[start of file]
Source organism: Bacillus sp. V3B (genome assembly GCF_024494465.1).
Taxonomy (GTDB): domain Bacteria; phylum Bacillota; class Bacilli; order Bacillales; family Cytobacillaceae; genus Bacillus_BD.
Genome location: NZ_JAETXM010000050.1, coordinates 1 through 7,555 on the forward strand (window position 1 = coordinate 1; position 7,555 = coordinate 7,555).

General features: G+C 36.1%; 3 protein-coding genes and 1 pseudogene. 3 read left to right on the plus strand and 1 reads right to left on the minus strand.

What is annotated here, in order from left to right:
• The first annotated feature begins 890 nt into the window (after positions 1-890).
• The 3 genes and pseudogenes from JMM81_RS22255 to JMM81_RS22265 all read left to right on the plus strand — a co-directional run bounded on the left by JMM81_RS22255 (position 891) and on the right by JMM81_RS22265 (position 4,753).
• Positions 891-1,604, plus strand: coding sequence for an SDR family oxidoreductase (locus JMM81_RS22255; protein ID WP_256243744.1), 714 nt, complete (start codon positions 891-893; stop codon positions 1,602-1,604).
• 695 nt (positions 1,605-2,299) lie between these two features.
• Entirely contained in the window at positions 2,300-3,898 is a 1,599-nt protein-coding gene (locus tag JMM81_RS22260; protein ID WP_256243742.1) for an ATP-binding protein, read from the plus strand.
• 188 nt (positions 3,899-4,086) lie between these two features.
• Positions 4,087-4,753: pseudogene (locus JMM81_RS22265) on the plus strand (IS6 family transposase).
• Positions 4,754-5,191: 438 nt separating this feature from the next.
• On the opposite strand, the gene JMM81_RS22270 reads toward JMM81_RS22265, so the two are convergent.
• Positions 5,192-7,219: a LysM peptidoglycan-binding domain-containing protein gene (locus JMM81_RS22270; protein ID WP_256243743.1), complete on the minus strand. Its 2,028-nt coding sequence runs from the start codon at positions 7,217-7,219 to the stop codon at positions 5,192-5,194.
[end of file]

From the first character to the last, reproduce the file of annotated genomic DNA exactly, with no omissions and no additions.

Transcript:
Source organism: Bacillus sp. V3B (genome assembly GCF_024494465.1).
Taxonomy (GTDB): domain Bacteria; phylum Bacillota; class Bacilli; order Bacillales; family Cytobacillaceae; genus Bacillus_BD.
Genome location: NZ_JAETXM010000050.1, coordinates 1 through 7,555 on the forward strand (window position 1 = coordinate 1; position 7,555 = coordinate 7,555).

General features: G+C 36.1%; 3 protein-coding genes and 1 pseudogene. 3 read left to right on the plus strand and 1 reads right to left on the minus strand.

What is annotated here, in order from left to right:
• The first annotated feature begins 890 nt into the window (after positions 1-890).
• The 3 genes and pseudogenes from JMM81_RS22255 to JMM81_RS22265 all read left to right on the plus strand — a co-directional run bounded on the left by JMM81_RS22255 (position 891) and on the right by JMM81_RS22265 (position 4,753).
• Positions 891-1,604, plus strand: coding sequence for an SDR family oxidoreductase (locus JMM81_RS22255; protein ID WP_256243744.1), 714 nt, complete (start codon positions 891-893; stop codon positions 1,602-1,604).
• 695 nt (positions 1,605-2,299) lie between these two features.
• Entirely contained in the window at positions 2,300-3,898 is a 1,599-nt protein-coding gene (locus tag JMM81_RS22260; protein ID WP_256243742.1) for an ATP-binding protein, read from the plus strand.
• 188 nt (positions 3,899-4,086) lie between these two features.
• Positions 4,087-4,753: pseudogene (locus JMM81_RS22265) on the plus strand (IS6 family transposase).
• Positions 4,754-5,191: 438 nt separating this feature from the next.
• On the opposite strand, the gene JMM81_RS22270 reads toward JMM81_RS22265, so the two are convergent.
• Positions 5,192-7,219: a LysM peptidoglycan-binding domain-containing protein gene (locus JMM81_RS22270; protein ID WP_256243743.1), complete on the minus strand. Its 2,028-nt coding sequence runs from the start codon at positions 7,217-7,219 to the stop codon at positions 5,192-5,194.